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J.D. Twelker, R. Bhakta, D. Messer, D.O. Mutti, G.L. Mitchell, L.A. Jones, K. Zadnik, CLEERE Study Group; Gender– and Age–Specific Differences in the Ocular Components in Southern Arizona School–Aged Children . Invest. Ophthalmol. Vis. Sci. 2005;46(13):5618.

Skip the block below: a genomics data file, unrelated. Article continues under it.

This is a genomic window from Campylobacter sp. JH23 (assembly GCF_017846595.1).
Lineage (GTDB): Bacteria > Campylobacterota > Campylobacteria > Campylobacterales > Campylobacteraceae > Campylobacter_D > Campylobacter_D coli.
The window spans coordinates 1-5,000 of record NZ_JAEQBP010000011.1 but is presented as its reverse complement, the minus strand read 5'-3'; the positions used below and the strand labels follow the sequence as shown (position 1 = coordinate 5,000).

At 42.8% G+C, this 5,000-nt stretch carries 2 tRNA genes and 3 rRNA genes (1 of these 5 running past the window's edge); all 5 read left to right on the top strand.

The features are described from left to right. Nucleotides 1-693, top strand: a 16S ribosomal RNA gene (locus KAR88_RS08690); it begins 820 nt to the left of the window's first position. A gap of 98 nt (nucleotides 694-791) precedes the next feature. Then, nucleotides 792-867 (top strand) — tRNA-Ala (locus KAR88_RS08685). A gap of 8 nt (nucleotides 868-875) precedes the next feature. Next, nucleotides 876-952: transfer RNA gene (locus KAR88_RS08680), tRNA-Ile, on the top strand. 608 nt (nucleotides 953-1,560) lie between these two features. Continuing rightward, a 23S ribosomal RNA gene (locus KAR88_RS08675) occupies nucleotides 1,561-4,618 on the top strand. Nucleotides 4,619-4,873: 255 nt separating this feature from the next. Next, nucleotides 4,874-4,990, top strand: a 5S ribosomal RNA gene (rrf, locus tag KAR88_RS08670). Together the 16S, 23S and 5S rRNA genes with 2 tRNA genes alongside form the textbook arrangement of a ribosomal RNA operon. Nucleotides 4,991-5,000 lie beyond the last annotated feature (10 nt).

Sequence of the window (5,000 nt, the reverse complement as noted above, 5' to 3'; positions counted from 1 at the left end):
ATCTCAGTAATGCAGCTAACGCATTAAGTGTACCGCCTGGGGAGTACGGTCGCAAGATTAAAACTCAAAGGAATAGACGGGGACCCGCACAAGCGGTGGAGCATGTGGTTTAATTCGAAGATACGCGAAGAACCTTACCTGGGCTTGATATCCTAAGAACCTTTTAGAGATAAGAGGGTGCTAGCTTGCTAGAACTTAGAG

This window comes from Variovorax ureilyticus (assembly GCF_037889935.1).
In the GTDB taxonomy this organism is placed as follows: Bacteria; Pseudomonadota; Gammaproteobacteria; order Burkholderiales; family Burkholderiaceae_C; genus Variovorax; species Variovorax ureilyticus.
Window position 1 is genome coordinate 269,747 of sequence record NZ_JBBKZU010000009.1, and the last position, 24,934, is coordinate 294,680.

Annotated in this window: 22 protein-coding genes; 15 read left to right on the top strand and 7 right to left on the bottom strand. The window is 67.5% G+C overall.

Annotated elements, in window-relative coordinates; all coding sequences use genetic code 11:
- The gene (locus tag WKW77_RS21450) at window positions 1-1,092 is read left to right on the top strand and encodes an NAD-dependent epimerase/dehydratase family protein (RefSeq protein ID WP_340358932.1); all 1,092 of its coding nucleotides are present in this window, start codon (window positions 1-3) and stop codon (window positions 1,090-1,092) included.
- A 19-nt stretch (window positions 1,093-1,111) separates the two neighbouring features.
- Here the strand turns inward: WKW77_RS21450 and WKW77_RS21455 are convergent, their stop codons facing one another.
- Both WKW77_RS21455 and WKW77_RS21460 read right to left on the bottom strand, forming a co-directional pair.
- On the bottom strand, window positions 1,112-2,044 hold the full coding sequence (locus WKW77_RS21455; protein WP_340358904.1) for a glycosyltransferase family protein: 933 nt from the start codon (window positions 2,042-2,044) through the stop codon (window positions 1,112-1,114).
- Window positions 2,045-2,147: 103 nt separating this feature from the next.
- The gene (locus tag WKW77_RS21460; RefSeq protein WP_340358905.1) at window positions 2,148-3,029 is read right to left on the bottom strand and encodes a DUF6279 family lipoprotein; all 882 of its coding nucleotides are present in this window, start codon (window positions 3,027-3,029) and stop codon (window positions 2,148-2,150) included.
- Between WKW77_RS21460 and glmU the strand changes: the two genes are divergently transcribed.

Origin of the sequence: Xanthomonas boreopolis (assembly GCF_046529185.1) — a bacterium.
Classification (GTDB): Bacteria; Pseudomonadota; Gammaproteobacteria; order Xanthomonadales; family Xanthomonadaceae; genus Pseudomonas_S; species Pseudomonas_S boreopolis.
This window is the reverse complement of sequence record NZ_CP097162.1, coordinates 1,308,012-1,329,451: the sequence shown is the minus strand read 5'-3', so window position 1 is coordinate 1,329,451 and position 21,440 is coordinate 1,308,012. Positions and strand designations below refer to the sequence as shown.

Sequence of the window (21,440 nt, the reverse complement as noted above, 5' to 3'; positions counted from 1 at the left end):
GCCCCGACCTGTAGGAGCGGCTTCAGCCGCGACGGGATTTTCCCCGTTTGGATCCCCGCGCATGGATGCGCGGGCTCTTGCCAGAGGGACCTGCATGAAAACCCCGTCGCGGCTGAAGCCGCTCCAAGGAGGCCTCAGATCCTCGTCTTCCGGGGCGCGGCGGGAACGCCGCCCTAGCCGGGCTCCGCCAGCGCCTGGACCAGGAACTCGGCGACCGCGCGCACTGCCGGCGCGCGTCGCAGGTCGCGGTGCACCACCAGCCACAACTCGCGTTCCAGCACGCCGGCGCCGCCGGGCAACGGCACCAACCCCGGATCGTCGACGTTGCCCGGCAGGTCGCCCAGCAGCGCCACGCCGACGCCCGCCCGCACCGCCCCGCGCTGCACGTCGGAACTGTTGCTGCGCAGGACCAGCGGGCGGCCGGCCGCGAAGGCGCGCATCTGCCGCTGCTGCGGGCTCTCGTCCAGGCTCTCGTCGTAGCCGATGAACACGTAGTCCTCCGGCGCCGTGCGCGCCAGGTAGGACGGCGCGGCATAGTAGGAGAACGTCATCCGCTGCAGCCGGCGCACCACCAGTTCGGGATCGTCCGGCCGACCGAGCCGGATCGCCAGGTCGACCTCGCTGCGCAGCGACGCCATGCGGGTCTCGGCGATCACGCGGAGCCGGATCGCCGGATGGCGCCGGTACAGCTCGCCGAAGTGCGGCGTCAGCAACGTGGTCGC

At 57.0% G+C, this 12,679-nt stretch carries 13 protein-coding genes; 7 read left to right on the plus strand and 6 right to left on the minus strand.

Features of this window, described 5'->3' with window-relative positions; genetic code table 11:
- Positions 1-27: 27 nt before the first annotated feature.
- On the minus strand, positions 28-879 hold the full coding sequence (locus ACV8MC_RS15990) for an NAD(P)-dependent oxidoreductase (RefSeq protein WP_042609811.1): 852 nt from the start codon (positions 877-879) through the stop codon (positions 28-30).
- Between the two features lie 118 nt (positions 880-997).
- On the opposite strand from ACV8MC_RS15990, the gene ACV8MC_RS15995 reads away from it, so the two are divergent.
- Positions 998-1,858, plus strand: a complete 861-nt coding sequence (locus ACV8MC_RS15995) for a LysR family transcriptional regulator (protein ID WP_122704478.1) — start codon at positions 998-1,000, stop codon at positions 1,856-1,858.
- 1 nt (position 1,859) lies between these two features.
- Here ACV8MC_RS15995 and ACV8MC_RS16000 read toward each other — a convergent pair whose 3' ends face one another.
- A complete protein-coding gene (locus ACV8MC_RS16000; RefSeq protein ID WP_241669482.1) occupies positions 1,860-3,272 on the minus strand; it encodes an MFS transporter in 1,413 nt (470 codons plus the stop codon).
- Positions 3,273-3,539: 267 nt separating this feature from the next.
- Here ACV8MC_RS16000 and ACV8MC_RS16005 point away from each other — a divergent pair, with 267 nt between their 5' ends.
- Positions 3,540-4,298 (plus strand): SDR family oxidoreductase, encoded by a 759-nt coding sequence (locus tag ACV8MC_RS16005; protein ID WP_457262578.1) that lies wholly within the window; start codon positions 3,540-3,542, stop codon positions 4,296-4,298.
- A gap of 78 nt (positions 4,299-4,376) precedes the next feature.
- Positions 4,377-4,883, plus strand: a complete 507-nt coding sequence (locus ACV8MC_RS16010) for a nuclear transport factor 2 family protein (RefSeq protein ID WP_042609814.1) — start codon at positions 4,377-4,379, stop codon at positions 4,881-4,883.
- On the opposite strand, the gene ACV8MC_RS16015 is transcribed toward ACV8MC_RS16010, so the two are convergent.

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Purpose: To present an analysis of gender and age differences in the ocular components in Southern Arizona school–aged children. Methods: Subjects were 808 five to fifteen year–old children from elementary schools in Southern Arizona in the 2001–2003 school year. They were enrolled in the Collaborative Longitudinal Evaluation of Ethnicity and Refractive Error (CLEERE) Study. Parents/guardians described their child’s ethnicity as Native American (549), Hispanic (206), White (47), African American (4), and as an ethnicity other than those listed here (2). Study participants underwent a comprehensive eye examination including cycloplegic autorefraction, keratometry, phakometry, and A–scan ultrasonography. Results: The average age of study subjects was 9.8 +/– 2.0 years. There was no difference between boys and girls with respect to spherical equivalent refractive error. The average spherical refractive error was +0.71D +/– 1.50 for girls and +0.75D +/– 1.29 for boys at age 7 years, which became less hyperopic with age (p < 0.001). Corneal power was greater in girls compared to boys (difference = 0.6 D, p < 0.001) with no change with age. Lens refractive index was greater in girls compared to boys (difference=0.0033, p < 0.001) and did not change with age. Boys had greater axial length compared to girls (difference=0.036mm, P<0.001) and axial length increased with age (age 7 < ages 9 to 13, p <0.001). Conclusions: There are gender and age differences in the ocular components in this cohort of predominantly Native American and Hispanic school–aged children. Girls tend to have a more optically powerful anterior segment, but shorter axial length, which results in the same spherical refractive error as boys. Supported by NIH/NEI grant U10–EY08893, Knights Templar Eye Foundation, and Research to Prevent Blindness.
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